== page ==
The Musicians

Birds of Chicago soar with successful campaign

By Mackenzie Templeton


JT Nero and Allison Russell take the dimly lit stage at Space in Evanston as their band, Birds of Chicago, gets ready to perform. Russell scampers across the stage to take the mic as Nero stands stage left, a bun stacked on top of his head, guitar in hand. They begin to play, and this is when Birds of Chicago takes flight–six musicians on stage giving their hearts to what they love: music.

Birds of Chicago, a collective that’s been described as having “organic gospel, hillbilly, folk and soul elements,” celebrated its second successful Kickstarter campaign for the album “Real Midnight” at the intimate venue in March. The band, led by the husband-and-wife duo, raised nearly $81,000, double an initial goal.

“It was a real shot in the arm for us to know that before the record is even out, there are at least 1,203 people that really want to hear it,” Russell, 35, says. “It’s awesome.”

The group didn’t always have music on the brain. The pair would get together and sing often, but in 2012 they decided to do something with their talent.

“There was this bell that would kind of go off in the back of my head that was like this is a really special thing, the blend of our voices,” Nero, 42, says.

The foundation for their career was built with an initial Kickstarter campaign, which funded the band’s, self-titled, debut album. This was followed by months of touring, an international record release and the birth of daughter Ida Maeve, to form a life they couldn’t have dreamed up.  In 2015, the good news continues with another killer Kickstarter campaign.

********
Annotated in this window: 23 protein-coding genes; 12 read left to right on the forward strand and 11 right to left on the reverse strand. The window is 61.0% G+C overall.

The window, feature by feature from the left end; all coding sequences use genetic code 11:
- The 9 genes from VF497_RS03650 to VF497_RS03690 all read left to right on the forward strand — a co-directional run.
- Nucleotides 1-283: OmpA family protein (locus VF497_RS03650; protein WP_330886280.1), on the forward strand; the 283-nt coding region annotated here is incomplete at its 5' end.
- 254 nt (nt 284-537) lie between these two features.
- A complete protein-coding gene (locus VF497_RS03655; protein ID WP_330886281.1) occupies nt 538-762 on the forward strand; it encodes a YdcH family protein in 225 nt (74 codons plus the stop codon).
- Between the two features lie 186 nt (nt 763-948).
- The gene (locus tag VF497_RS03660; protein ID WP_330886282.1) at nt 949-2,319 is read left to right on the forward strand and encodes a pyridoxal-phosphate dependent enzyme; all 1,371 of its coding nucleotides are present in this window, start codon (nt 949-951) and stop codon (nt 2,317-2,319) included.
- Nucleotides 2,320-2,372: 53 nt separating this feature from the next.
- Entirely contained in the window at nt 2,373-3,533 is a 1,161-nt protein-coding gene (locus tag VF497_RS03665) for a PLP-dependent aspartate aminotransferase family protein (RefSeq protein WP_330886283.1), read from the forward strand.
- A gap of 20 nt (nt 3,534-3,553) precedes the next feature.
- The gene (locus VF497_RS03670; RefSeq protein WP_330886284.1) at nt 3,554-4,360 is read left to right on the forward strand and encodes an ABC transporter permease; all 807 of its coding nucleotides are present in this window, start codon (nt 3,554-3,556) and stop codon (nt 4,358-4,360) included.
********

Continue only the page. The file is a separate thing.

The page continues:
Nero and Russell didn’t expect that they’d be turning to crowdfunding to launch their music career, but it’s proved rewarding. “It’s about how artists in this new landscape roll with the punches,” Nero says. Crowdfunding is a “cornerstone” that allows artists to access their fans while still accomplishing what needs to be done to gain access to the business, according to Nero.

Birds of Chicago couldn’t “let a good thing die,” says Nero and it appears that 1,000-plus backers agreed.

 

edited by Alex Harrell and Alexis Castanos

photos by Mackenzie Templeton

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